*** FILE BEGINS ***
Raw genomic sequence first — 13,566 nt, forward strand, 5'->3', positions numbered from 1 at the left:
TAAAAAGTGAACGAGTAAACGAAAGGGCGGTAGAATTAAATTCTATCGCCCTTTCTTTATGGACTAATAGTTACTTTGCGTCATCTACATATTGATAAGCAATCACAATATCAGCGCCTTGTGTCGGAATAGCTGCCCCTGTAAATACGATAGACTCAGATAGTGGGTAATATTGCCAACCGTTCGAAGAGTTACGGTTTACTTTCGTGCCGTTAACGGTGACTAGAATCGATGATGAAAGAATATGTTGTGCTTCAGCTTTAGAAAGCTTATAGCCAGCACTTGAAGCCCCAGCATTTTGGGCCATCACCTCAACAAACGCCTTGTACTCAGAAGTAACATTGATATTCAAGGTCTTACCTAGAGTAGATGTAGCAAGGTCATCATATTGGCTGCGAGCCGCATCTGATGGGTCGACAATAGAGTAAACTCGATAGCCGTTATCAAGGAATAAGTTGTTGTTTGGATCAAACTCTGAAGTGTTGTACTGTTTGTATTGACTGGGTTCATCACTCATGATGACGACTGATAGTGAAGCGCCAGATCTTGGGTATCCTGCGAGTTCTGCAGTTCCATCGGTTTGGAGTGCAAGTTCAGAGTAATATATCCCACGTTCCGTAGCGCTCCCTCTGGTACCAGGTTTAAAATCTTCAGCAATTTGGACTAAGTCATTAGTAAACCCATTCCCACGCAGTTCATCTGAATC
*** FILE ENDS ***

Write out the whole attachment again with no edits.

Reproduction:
Raw genomic sequence first — 13,566 nt, forward strand, 5'->3', positions numbered from 1 at the left:
TAAAAAGTGAACGAGTAAACGAAAGGGCGGTAGAATTAAATTCTATCGCCCTTTCTTTATGGACTAATAGTTACTTTGCGTCATCTACATATTGATAAGCAATCACAATATCAGCGCCTTGTGTCGGAATAGCTGCCCCTGTAAATACGATAGACTCAGATAGTGGGTAATATTGCCAACCGTTCGAAGAGTTACGGTTTACTTTCGTGCCGTTAACGGTGACTAGAATCGATGATGAAAGAATATGTTGTGCTTCAGCTTTAGAAAGCTTATAGCCAGCACTTGAAGCCCCAGCATTTTGGGCCATCACCTCAACAAACGCCTTGTACTCAGAAGTAACATTGATATTCAAGGTCTTACCTAGAGTAGATGTAGCAAGGTCATCATATTGGCTGCGAGCCGCATCTGATGGGTCGACAATAGAGTAAACTCGATAGCCGTTATCAAGGAATAAGTTGTTGTTTGGATCAAACTCTGAAGTGTTGTACTGTTTGTATTGACTGGGTTCATCACTCATGATGACGACTGATAGTGAAGCGCCAGATCTTGGGTATCCTGCGAGTTCTGCAGTTCCATCGGTTTGGAGTGCAAGTTCAGAGTAATATATCCCACGTTCCGTAGCGCTCCCTCTGGTACCAGGTTTAAAATCTTCAGCAATTTGGACTAAGTCATTAGTAAACCCATTCCCACGCAGTTCATCTGAATC